(Center for Biological Diversity) The Center for Biological Diversity filed a formal notice today of its intent to sue the city of Minnetonka, Minnesota, for failing to protect endangered rusty patched bumble bees from a planned mountain-bike course in Lone Lake Park, home to one of the largest populations of the bee in the state. “The Endangered Species Act is 99% effective at protecting our most imperiled wildlife, but it can only work when its mandates are followed.”
(Quad-City Times) Amy Loving was working at Davenport’s Nahant Marsh Education Center, taking photos of bees and other insects buzzing around the building in preparation for an upcoming program. Spotting a bee in some white clover, she crouched down to get a shot. Back inside the center some time later, she was scrolling through her images when suddenly she felt her heart begin to race. One of her pictures showed a bee with a rusty patch in its yellow backside.
(Star Tribune) The state’s Board of Water and Soil Resources will select the first 500 or so homeowners this week to receive funding under the trial program, which will pay residents up to $350 to plant pollinator gardens or convert their traditional grass lawns to more bee-friendly yards. Interest has been high enough that the state will keep accepting applications online until early June. “We knew there were going to be a lot of applications for this, but we didn’t know we were going to get close to 6,000 of them in just this first round.”
(Crossroads) Entomologists working in collaboration with the Minnesota Department of Transportation have produced a rigorous method for characterizing bumble bee populations and distribution in roadside environments. Their results indicate that roadside greenways offer potential to support a species-rich community of foraging bumble bees – including the rusty-patched bumble bee.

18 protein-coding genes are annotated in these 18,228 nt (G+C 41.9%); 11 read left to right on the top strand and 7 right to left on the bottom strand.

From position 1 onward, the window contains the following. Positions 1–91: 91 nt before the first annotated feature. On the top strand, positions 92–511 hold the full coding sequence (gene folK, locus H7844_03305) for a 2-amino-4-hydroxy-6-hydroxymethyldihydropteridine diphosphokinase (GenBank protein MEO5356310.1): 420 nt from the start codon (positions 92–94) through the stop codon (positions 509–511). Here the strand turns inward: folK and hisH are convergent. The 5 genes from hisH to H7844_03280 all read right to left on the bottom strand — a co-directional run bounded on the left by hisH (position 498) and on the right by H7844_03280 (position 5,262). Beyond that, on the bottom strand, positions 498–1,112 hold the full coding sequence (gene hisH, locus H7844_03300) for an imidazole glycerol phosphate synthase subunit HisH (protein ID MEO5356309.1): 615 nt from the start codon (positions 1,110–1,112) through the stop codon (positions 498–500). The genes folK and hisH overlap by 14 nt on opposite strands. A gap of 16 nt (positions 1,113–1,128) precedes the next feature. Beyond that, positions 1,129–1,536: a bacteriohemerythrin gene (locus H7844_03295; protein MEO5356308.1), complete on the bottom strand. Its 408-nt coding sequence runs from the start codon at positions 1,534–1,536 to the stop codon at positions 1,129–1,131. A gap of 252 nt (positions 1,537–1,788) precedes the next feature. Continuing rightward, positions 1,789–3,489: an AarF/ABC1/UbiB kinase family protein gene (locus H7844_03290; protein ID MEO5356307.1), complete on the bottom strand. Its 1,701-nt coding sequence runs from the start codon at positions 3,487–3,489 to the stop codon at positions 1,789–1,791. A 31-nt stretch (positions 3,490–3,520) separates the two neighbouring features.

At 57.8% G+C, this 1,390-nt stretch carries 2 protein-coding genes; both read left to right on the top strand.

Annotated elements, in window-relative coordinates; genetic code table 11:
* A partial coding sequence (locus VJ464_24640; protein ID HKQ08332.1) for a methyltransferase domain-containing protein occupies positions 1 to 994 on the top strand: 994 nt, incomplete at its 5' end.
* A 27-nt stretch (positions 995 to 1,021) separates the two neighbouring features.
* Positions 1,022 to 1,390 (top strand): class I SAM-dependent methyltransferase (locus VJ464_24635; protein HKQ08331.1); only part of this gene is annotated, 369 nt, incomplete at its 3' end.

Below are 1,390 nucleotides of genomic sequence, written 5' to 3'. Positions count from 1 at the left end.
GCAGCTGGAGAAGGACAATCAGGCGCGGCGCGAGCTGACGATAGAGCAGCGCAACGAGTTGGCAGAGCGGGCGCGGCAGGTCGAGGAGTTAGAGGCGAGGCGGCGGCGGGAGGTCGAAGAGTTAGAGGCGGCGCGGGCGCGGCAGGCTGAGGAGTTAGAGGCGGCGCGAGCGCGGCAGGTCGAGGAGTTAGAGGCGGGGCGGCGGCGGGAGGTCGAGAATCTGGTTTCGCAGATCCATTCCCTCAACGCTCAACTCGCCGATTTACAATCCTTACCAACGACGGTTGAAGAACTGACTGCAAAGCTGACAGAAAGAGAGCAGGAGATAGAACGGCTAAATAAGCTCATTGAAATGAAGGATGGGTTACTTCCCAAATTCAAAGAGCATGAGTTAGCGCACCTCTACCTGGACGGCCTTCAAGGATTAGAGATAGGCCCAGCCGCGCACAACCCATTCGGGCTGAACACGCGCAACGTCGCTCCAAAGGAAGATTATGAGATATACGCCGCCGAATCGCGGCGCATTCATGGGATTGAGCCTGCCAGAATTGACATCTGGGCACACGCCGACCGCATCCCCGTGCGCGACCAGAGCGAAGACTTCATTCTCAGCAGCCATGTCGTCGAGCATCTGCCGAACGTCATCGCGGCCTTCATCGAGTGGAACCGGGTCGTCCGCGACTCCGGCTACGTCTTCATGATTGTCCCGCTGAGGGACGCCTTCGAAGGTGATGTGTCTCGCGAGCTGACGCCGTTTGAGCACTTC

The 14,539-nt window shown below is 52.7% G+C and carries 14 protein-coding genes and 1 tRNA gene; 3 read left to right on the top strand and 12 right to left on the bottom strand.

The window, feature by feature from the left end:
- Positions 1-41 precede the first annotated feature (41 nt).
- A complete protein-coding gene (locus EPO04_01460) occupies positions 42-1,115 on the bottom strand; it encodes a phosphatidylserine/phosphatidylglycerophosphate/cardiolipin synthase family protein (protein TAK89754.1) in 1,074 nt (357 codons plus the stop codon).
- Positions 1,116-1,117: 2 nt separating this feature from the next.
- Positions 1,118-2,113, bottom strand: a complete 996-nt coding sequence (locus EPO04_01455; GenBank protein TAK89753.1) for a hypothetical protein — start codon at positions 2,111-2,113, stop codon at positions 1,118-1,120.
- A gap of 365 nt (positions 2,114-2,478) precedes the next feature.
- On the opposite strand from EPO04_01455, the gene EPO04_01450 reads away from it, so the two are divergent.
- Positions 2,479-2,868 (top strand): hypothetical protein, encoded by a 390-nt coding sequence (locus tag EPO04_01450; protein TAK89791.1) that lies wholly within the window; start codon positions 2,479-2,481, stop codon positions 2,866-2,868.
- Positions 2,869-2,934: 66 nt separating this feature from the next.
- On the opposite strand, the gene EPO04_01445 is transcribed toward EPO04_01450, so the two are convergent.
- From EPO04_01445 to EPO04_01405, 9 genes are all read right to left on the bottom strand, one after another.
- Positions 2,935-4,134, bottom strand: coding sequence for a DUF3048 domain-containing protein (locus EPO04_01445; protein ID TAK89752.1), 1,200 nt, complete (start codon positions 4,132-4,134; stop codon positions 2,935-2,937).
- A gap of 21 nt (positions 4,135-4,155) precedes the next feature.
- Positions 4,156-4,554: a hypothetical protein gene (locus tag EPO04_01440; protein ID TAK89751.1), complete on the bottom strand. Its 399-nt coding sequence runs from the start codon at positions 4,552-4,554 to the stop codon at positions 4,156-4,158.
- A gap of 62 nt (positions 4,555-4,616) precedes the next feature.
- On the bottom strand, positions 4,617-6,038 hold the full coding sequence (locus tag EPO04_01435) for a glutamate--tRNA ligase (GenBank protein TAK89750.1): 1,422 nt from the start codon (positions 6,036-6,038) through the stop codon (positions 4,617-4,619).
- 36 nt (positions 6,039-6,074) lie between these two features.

(StarTribune) The federally endangered bumble bee — a single male of the species — has been discovered at the Pine Bend Bluffs Natural Area in Inver Grove Heights, a positive sign for ecologists who have worked on restoring the area. Just one bee represents approximately 0.2 percent of the species’ known world population. Minnesota hosts the largest population of the bee in the world, with about 35 percent of the species buzzing about in the Twin Cities metro area.
(NRDC) The Natural Resources Defense Council and U.S. Fish & Wildlife Service settled a lawsuit over the failure to protect habitat necessary for the recovery of the rusty patched bumble bee, as required under the Endangered Species Act. The settlement will require USFWS to propose “critical habitat” by July 31, 2020, unless it makes a finding that habitat protections are not prudent. The Service must then finalize any habitat protections by July 31, 2021.
The Trump administration weakened the Endangered Species Act. Franklin’s bumble bee is being considered for the Endangered Species List – but under the newly-weakened law. And the yellow-banded bumble bee won’t be considered for protection as an endangered or threatened species (despite the fact that it’s now found in only 14 of the 25 states it used to inhabit).
(New York Times) The Endangered Species Act has been the most essential piece of United States legislation for protecting fish, plants and wildlife, and has acted as a safety net for species on the brink of extinction – including the rusty patched bumble bee. The changes could clear the way for new mining, oil and gas drilling, and development in areas where protected species live. The new rules will make it harder to consider the effects of climate change on wildlife when deciding whether a given species warrants protection. The new rules would also, for the first time, allow economic factors to be taken into account when making determinations.